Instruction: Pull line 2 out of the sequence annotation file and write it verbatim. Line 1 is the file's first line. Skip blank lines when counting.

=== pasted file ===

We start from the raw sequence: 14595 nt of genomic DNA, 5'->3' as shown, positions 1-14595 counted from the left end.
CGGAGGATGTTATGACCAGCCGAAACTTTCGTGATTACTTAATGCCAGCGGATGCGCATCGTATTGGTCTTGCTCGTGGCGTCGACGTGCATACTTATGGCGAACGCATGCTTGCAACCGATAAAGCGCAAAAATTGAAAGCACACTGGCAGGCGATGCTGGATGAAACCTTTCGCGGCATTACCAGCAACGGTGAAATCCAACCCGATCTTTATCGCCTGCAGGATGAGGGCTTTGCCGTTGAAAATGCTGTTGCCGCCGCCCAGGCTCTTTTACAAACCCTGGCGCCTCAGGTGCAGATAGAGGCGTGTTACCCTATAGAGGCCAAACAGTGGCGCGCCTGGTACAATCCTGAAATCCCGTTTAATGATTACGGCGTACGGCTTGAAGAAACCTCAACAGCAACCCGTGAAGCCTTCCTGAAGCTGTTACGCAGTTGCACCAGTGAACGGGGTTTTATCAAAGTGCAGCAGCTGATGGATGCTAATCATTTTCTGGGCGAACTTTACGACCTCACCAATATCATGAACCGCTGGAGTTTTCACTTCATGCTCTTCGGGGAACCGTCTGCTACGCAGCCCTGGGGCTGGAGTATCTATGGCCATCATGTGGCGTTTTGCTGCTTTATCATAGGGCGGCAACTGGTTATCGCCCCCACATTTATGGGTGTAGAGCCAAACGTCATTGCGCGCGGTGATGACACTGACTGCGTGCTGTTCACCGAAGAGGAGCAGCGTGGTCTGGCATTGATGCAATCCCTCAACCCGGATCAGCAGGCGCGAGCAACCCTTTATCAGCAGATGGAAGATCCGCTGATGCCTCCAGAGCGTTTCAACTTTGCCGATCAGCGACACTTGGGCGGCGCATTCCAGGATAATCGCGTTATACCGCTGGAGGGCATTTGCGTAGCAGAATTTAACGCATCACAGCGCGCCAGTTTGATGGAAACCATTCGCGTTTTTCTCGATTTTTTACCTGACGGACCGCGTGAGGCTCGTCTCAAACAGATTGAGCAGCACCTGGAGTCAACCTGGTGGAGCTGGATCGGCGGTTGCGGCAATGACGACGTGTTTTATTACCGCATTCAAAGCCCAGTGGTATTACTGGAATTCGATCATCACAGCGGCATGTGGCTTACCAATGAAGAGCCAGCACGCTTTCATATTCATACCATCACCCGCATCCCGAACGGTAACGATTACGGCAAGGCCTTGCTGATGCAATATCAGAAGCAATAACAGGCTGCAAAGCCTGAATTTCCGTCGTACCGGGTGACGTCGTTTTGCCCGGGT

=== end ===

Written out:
CGGAGGATGTTATGACCAGCCGAAACTTTCGTGATTACTTAATGCCAGCGGATGCGCATCGTATTGGTCTTGCTCGTGGCGTCGACGTGCATACTTATGGCGAACGCATGCTTGCAACCGATAAAGCGCAAAAATTGAAAGCACACTGGCAGGCGATGCTGGATGAAACCTTTCGCGGCATTACCAGCAACGGTGAAATCCAACCCGATCTTTATCGCCTGCAGGATGAGGGCTTTGCCGTTGAAAATGCTGTTGCCGCCGCCCAGGCTCTTTTACAAACCCTGGCGCCTCAGGTGCAGATAGAGGCGTGTTACCCTATAGAGGCCAAACAGTGGCGCGCCTGGTACAATCCTGAAATCCCGTTTAATGATTACGGCGTACGGCTTGAAGAAACCTCAACAGCAACCCGTGAAGCCTTCCTGAAGCTGTTACGCAGTTGCACCAGTGAACGGGGTTTTATCAAAGTGCAGCAGCTGATGGATGCTAATCATTTTCTGGGCGAACTTTACGACCTCACCAATATCATGAACCGCTGGAGTTTTCACTTCATGCTCTTCGGGGAACCGTCTGCTACGCAGCCCTGGGGCTGGAGTATCTATGGCCATCATGTGGCGTTTTGCTGCTTTATCATAGGGCGGCAACTGGTTATCGCCCCCACATTTATGGGTGTAGAGCCAAACGTCATTGCGCGCGGTGATGACACTGACTGCGTGCTGTTCACCGAAGAGGAGCAGCGTGGTCTGGCATTGATGCAATCCCTCAACCCGGATCAGCAGGCGCGAGCAACCCTTTATCAGCAGATGGAAGATCCGCTGATGCCTCCAGAGCGTTTCAACTTTGCCGATCAGCGACACTTGGGCGGCGCATTCCAGGATAATCGCGTTATACCGCTGGAGGGCATTTGCGTAGCAGAATTTAACGCATCACAGCGCGCCAGTTTGATGGAAACCATTCGCGTTTTTCTCGATTTTTTACCTGACGGACCGCGTGAGGCTCGTCTCAAACAGATTGAGCAGCACCTGGAGTCAACCTGGTGGAGCTGGATCGGCGGTTGCGGCAATGACGACGTGTTTTATTACCGCATTCAAAGCCCAGTGGTATTACTGGAATTCGATCATCACAGCGGCATGTGGCTTACCAATGAAGAGCCAGCACGCTTTCATATTCATACCATCACCCGCATCCCGAACGGTAACGATTACGGCAAGGCCTTGCTGATGCAATATCAGAAGCAATAACAGGCTGCAAAGCCTGAATTTCCGTCGTACCGGGTGACGTCGTTTTGCCCGGGT